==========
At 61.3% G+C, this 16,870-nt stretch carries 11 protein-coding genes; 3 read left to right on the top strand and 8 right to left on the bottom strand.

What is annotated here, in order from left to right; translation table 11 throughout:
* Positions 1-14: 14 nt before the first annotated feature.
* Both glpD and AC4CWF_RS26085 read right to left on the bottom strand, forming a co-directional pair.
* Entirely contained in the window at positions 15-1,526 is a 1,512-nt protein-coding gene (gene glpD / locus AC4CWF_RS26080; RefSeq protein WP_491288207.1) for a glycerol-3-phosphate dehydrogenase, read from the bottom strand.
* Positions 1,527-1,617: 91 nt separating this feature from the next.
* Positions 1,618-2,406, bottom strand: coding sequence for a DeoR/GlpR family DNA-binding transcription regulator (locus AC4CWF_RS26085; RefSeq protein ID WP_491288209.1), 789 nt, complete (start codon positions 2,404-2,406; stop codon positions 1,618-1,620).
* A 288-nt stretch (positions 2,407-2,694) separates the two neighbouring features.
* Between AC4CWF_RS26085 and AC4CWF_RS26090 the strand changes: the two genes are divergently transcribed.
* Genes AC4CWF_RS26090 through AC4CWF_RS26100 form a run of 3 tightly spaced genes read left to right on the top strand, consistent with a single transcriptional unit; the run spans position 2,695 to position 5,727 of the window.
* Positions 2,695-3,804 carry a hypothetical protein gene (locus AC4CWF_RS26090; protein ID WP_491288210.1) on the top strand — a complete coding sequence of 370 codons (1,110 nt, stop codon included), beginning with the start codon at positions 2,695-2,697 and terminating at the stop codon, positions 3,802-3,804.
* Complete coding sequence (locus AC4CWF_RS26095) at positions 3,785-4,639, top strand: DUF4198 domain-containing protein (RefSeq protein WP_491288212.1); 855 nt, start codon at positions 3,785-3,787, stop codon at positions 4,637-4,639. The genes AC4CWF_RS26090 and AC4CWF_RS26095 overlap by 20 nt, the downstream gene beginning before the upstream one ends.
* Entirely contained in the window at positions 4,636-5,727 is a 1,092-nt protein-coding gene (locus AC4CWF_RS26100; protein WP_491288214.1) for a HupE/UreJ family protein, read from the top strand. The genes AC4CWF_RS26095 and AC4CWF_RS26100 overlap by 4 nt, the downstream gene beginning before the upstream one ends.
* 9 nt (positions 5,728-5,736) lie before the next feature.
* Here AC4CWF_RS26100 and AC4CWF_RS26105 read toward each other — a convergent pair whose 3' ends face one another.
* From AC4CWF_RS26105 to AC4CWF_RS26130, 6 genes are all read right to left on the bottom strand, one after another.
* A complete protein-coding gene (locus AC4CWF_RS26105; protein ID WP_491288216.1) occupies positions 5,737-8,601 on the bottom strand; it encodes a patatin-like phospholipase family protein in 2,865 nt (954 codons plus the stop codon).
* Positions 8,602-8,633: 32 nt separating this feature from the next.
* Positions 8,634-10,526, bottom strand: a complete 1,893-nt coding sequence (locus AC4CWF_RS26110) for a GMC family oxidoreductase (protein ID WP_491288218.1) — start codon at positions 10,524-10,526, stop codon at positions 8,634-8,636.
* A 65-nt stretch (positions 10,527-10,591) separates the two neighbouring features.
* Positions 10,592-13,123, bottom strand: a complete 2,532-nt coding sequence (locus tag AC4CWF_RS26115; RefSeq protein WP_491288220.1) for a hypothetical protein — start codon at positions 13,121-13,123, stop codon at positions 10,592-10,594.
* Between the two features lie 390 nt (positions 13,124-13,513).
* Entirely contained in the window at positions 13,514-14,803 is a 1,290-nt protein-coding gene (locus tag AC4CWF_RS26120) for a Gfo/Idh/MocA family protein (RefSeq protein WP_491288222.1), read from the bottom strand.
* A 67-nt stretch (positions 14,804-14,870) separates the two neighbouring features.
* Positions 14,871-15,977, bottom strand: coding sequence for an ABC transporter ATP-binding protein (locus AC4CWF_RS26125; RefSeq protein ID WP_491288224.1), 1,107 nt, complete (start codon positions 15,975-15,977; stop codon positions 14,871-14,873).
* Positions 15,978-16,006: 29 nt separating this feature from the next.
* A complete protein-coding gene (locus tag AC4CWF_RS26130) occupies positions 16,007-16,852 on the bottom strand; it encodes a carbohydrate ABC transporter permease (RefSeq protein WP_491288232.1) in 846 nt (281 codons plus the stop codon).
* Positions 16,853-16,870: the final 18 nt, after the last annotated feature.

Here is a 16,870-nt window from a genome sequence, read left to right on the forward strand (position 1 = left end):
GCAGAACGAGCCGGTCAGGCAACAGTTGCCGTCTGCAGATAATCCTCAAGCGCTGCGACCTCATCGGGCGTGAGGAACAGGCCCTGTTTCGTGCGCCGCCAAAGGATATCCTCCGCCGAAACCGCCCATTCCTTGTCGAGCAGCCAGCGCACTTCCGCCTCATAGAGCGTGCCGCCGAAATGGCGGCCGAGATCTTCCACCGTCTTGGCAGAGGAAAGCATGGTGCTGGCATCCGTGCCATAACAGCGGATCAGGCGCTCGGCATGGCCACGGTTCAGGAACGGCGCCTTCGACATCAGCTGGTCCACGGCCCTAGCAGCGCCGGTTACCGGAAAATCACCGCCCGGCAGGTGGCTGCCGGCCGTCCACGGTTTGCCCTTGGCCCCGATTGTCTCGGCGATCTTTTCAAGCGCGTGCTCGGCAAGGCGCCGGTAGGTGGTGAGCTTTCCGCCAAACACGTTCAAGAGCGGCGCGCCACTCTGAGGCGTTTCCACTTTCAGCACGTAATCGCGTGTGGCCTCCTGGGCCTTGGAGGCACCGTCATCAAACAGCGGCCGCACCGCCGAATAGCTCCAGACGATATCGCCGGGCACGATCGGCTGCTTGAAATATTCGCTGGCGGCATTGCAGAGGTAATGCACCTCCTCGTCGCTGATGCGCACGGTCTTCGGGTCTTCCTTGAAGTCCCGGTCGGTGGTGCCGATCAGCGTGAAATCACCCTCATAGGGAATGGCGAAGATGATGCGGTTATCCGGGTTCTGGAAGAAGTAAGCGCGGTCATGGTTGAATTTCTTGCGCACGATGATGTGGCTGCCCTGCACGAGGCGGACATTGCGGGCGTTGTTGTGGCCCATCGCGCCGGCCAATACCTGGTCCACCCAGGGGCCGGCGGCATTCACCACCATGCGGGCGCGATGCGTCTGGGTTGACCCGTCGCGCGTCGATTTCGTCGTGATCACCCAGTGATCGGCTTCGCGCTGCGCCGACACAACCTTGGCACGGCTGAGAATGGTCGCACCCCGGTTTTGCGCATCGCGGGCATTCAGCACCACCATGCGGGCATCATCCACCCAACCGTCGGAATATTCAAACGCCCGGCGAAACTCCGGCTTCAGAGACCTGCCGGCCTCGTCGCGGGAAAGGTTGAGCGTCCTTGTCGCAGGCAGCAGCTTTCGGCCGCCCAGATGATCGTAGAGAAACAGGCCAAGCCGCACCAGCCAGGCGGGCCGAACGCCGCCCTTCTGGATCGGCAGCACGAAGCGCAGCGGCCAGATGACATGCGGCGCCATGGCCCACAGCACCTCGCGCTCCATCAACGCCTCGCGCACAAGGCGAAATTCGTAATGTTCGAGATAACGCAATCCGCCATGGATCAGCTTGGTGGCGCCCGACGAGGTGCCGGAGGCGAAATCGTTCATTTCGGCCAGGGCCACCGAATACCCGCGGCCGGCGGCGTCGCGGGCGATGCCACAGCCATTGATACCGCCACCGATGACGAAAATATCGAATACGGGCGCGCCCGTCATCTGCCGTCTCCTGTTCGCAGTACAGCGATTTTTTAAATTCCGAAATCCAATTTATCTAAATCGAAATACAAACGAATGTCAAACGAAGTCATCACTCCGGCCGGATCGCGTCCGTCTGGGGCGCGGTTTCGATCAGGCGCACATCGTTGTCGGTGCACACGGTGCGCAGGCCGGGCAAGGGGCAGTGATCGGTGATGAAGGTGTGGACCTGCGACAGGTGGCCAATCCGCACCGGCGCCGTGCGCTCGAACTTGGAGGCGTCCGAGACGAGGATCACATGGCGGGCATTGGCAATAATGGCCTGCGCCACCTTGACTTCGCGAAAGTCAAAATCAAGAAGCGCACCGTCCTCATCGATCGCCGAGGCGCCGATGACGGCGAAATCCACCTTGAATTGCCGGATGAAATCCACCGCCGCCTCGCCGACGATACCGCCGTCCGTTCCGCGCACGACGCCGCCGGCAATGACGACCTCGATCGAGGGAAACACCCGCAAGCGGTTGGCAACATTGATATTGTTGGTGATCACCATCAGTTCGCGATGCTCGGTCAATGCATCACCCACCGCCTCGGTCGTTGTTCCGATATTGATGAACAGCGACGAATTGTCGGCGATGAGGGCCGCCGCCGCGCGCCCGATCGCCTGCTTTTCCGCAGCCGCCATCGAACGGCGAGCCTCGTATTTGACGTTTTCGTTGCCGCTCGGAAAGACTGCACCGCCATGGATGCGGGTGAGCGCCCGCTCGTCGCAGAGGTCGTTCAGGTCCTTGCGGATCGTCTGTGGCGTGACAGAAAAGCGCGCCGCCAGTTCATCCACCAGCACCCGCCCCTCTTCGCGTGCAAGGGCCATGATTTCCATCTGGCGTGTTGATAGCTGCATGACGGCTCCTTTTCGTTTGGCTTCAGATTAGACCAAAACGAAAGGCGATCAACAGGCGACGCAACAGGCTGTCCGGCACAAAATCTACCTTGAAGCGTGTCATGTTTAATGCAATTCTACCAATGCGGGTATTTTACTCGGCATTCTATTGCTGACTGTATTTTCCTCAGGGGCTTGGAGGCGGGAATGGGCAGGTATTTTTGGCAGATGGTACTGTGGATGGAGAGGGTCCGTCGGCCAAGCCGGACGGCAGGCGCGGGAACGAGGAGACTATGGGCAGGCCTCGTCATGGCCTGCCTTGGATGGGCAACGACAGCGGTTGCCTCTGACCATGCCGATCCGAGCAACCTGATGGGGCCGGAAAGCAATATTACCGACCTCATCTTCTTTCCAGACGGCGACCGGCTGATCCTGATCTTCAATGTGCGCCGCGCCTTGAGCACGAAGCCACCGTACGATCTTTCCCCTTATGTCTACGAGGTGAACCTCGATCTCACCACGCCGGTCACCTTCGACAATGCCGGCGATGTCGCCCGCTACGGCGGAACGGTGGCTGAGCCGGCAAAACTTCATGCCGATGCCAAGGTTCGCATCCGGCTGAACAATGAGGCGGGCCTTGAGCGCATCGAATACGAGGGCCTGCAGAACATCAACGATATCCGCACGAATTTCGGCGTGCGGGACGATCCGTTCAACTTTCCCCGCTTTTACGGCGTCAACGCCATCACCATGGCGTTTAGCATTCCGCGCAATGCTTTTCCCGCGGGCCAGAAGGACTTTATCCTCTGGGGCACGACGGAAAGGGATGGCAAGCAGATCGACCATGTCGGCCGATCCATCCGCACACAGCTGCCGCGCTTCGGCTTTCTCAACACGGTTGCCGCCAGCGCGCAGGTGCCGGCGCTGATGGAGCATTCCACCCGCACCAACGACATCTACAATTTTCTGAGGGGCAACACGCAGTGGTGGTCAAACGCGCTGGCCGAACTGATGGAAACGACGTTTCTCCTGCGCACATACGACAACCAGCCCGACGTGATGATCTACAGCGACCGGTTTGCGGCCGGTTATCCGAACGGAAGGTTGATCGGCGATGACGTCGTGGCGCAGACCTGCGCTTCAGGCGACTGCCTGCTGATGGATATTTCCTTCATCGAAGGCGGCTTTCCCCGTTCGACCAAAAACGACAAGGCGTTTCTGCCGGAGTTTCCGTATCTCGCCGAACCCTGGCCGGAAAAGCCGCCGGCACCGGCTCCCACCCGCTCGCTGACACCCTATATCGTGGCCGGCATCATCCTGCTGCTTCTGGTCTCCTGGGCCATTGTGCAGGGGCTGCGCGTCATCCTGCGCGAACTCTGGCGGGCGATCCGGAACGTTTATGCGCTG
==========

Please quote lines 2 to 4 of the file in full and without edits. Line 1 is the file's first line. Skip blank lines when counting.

What is annotated here, in order from left to right; translation table 11 throughout:
* Positions 1-14: 14 nt before the first annotated feature.
* Both glpD and AC4CWF_RS26085 read right to left on the bottom strand, forming a co-directional pair.